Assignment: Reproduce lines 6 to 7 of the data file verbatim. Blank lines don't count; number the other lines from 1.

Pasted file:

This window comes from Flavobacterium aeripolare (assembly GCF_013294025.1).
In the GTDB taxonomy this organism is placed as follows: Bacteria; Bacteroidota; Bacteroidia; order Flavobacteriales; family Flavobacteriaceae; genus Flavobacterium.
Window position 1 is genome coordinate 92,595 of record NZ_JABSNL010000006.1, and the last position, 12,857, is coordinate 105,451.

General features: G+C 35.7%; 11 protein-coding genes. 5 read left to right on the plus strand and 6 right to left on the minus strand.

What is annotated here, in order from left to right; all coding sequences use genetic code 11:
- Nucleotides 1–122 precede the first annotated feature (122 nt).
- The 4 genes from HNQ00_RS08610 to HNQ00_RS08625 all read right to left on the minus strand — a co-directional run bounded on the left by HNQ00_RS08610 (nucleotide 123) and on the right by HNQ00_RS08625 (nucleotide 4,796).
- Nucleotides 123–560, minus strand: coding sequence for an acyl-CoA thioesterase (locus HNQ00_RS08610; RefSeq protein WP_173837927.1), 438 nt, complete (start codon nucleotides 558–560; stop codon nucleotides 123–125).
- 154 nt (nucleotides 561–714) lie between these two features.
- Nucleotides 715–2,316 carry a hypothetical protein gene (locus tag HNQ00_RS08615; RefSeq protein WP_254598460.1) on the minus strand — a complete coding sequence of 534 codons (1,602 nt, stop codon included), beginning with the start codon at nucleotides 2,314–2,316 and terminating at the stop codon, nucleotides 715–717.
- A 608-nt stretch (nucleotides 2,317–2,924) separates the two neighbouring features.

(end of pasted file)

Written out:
- Nucleotides 1–122 precede the first annotated feature (122 nt).
- The 4 genes from HNQ00_RS08610 to HNQ00_RS08625 all read right to left on the minus strand — a co-directional run bounded on the left by HNQ00_RS08610 (nucleotide 123) and on the right by HNQ00_RS08625 (nucleotide 4,796).